Carbon expands its 3D Printing Software capabilities with acquisition of ParaMatters

Carbon, the developer of Digital Light Synthesis (DLS) 3D printing technology, has acquired ParaMatters, a SaaS-based company offering software for design and production via 3D printing across metal, polymer, and other materials and production systems.

The capabilities of ParaMatters’ software have been seen across several applications in the automotive and the medical industry.  Its potential in generative design for additive manufacturing enables engineers to explore 5 key ways to create better products: Designing advanced geometries (topology optimized 3D printable designs to meet performance criteria), pre-print simulation (digitally simulate the performance of parts prior to printing to ensure performance), post-print simulation (evaluate CT scans of printed parts to identify manufacturing deviations from your original design and understand the potential performance impacts), part consolidation (combine assemblies of multiple parts into a single part to improve performance and reduce the number of parts) and comparative evaluation (understand the potential advantages and trade-offs of different materials and geometries on factors such as cost, weight, and other desired performance requirements).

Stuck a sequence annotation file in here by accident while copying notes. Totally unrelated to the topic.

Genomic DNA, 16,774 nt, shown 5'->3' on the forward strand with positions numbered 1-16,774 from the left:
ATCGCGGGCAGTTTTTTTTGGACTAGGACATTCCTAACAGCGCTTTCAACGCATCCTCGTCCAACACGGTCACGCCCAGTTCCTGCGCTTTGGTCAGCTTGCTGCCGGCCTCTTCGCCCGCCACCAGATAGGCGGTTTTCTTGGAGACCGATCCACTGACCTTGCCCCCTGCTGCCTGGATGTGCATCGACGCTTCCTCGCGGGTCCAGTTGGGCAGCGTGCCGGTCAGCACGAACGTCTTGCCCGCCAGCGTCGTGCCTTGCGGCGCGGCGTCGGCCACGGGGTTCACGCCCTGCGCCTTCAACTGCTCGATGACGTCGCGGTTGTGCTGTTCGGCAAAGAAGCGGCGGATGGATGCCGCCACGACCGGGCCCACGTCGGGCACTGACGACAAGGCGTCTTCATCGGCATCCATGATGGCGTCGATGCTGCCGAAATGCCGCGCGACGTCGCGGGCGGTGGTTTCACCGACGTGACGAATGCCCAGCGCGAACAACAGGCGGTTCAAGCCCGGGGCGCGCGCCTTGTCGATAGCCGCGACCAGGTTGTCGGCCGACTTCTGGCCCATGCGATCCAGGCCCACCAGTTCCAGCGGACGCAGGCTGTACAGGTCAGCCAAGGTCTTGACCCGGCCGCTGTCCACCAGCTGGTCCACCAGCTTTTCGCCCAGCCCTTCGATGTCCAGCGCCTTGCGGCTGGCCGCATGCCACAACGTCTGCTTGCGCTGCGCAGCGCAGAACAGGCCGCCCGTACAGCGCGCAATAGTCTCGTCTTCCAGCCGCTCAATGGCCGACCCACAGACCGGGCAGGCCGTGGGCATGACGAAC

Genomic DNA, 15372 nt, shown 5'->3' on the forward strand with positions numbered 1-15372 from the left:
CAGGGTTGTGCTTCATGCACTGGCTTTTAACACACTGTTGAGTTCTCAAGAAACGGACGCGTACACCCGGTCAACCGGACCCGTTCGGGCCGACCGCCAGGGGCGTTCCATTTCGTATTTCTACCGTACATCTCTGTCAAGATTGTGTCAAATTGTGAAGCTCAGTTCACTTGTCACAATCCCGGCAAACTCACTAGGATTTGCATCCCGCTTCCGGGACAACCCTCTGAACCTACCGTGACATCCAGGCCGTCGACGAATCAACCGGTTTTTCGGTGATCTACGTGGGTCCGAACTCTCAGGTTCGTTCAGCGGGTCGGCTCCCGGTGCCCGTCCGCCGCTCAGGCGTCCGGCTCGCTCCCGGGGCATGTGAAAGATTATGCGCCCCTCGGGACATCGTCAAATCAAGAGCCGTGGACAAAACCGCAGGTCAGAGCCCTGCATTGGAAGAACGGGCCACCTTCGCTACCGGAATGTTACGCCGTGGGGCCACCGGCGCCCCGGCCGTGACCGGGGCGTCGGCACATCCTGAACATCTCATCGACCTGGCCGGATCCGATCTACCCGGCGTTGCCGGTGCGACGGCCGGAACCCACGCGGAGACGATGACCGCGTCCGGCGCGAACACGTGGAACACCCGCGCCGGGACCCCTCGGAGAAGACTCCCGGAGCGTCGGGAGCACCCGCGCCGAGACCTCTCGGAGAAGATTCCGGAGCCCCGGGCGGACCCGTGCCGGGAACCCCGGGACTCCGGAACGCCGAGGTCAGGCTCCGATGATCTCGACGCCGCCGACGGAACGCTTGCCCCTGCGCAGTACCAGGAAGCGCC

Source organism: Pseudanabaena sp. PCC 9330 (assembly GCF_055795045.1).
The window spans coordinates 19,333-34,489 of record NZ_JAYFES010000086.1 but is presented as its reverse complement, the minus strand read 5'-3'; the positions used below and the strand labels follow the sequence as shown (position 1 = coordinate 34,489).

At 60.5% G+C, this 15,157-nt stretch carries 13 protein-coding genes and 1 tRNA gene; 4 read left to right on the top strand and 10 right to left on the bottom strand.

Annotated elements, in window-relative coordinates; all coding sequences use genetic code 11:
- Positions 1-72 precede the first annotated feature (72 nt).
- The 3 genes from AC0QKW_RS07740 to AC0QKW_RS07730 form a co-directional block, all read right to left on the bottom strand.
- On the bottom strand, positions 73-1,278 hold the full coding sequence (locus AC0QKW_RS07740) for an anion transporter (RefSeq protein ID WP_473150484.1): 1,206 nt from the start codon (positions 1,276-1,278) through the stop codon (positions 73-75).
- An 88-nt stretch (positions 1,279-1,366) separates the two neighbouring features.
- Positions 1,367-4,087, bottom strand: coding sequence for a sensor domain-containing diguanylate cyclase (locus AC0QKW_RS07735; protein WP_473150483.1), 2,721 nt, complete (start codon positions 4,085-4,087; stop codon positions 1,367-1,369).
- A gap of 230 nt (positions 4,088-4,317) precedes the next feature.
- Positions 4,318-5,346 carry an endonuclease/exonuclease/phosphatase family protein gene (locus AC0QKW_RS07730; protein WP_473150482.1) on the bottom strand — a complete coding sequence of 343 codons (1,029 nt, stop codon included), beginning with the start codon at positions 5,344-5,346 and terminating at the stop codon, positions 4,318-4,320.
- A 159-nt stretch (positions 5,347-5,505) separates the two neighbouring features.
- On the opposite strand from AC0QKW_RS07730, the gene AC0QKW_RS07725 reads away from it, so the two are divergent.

We recognize the critical role software design tools play in our customers’ digital transformation. For far too long, designers have settled for software design tools that adhere to the limitations of traditional manufacturing,” said Phil DeSimone, co-founder and member of the Office of the CEO. “Many design tools of yesterday are not optimized to take advantage of industry innovations, including advanced 3D printing materials and manufacturing processes. Both Carbon and ParaMatters have shared the same vision to provide modern tools to ensure product development teams can create better products in less time.”

The integration into Carbon’s portfolio would certainly provide customers with more opportunities to tap into the additive manufacturing value chain. For now, we don’t know how exactly. Could it possibly be an integration of ParaMatters’ functionality into Carbon’s existing DesignEngine CAD tool? Time will tell.

Although it’s a good deal for both parties, it’s difficult to not mention the fact that ParaMatters is part of XponentialWorks’ investment portfolio – alongside along promising companies like Nexa3D. This means that somehow XponentialWorks is involved in this transaction as one of the sellers. The acquisition happens at a time when Nexa3D laid off a part of its workforce. Is all of a this a pure coincidence or a sign that something is wrong in XponentialWorks’ business?

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